Beyond that concession, has his libertarian streak gone too far? That's the argument Scott Galupo has made at U.S. News and World Report. It's been seconded by Andrew Sullivan. Here is the line of argument to which they both object: "America is moving in the libertarians' direction not because they have won an argument but because government and the sectors it dominates have made themselves ludicrous," Will wrote. "This has, however, opened minds to the libertarians' argument."
In response, Galupo declares that this "heavy petting" with libertarianism has rendered Will himself "ludicrous." Claiming to miss the "old, sane" George Will, Galupo digs into the columnist's archives. What follows are a series of quotes. In 1975, Will spoke out in favor of the welfare state. In 1983, he defended sobriety checkpoints against civil libertarians. The same year, he argued that "'strong government conservatism' is not a contradiction in terms," and insisted that both FDR and Reagan "are versions of the basic program of the liberal-democratic political impulse." In 1988, he pointed out that Reagan didn't seem particularly concerned about his deficit raising policies. And in 1990, he made the case for government spending on infrastructure and transportation.
Galupo thinks these columns, all at least two decades old, are in conflict with the assertion that, circa 2011, "government and the sectors it dominates have made themselves ludicrous." I disagree. Will's statement is a perfectly defensible assessment of reality, or so I'll argue. And it's liberals and independents that I hope to convince. There is a strain of libertarianism that is perfectly willing to concede the necessity of smart financial regulation, environmental law, and a safety net that ensures poor people have access to food, shelter, and medical attention, none of which is incompatible with the notion that the status quo in government is "so foolish or unreasonable as to be amusing." In failing to understand that perspective, liberals lose potential allies who are defecting from the Republican Party, but scoff at the idea of becoming Democrats.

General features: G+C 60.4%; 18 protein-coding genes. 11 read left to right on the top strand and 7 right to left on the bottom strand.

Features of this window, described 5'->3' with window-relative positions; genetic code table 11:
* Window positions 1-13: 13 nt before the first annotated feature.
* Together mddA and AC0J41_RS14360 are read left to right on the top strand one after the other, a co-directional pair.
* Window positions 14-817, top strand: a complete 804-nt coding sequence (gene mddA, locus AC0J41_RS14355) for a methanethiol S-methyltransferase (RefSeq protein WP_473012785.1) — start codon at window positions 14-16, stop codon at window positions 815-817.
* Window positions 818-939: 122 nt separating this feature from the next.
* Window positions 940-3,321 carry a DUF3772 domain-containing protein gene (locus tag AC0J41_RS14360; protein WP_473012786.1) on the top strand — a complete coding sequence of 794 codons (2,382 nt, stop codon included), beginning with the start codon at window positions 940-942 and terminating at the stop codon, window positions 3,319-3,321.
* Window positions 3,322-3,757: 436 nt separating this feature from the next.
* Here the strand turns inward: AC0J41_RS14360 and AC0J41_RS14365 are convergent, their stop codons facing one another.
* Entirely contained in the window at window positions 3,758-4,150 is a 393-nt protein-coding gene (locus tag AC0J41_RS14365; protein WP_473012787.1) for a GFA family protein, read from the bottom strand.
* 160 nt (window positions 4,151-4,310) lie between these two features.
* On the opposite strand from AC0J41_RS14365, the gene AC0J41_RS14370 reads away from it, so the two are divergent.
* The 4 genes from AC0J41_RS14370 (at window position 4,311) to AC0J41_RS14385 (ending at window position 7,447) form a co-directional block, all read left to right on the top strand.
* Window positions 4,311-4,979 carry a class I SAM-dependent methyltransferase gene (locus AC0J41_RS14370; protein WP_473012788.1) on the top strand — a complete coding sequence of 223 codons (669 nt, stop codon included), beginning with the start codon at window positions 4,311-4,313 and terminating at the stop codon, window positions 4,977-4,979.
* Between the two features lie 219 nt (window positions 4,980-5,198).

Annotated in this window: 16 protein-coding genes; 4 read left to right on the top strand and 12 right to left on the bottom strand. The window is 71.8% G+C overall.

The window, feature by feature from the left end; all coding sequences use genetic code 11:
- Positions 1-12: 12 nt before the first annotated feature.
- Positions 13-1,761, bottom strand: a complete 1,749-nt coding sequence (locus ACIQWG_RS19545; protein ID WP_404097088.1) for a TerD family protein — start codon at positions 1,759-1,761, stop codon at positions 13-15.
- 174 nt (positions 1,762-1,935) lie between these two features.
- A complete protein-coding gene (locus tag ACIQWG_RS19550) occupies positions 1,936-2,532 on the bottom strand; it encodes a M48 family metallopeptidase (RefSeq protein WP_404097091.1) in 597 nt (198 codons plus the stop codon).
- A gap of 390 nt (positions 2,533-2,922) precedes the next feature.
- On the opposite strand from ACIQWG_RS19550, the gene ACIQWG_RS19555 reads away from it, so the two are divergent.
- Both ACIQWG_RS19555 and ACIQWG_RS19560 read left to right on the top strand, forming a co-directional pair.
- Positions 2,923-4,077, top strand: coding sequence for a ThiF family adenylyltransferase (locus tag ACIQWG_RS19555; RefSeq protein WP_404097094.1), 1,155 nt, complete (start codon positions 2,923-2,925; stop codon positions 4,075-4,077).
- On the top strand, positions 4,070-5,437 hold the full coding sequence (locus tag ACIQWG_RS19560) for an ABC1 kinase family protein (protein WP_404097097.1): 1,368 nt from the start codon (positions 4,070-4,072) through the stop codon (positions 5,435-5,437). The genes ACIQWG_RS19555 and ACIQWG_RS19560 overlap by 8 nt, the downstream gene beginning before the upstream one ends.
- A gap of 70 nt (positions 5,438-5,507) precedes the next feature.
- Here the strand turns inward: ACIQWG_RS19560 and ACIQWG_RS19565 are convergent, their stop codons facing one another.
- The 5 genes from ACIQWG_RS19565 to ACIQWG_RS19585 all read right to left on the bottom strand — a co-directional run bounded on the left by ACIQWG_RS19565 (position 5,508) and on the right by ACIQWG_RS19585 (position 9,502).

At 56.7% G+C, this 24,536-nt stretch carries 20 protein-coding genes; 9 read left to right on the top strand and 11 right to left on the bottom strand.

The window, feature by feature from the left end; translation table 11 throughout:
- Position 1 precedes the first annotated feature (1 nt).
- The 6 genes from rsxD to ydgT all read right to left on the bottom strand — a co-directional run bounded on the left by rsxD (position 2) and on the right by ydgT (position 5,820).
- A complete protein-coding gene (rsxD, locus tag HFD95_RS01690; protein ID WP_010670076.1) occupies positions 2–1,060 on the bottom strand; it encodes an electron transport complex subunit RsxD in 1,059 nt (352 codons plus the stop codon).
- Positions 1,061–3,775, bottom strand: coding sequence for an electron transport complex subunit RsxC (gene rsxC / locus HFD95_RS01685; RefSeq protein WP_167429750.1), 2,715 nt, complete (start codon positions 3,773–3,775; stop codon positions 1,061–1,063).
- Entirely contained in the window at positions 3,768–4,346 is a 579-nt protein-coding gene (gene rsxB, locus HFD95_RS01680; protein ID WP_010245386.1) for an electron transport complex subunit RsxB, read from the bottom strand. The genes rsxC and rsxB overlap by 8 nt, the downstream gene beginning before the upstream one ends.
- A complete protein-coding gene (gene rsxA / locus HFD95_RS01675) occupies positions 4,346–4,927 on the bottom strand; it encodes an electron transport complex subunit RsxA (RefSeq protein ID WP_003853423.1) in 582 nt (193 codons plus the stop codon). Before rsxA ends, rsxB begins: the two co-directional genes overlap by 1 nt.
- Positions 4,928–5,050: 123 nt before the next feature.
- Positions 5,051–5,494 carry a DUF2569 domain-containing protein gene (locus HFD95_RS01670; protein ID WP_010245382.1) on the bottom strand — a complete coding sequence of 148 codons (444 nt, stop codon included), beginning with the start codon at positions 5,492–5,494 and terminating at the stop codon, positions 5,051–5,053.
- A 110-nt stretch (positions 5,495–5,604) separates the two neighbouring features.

Let's begin by defining "government and the sectors it dominates." As I see it, those sectors include a Defense Department that is more accurately described as the Department of War, other agencies in the federal bureaucracy, Social Security, Medicare, domestic law enforcement including federal, state, and local police, public education, the U.S. Postal Service, and transportation bureaucrats. Note that I am not calling for these agencies and programs to be abolished, or asserting that they're unnecessary, or that they do no good work, or that their employees are malign. My claim is that there are absurdities in each of these areas, and obvious reforms compatible with libertarian thought would help. If nothing else, let this be an explanation, for those who can't conceive of this viewpoint, of why some people regard government with such skepticism.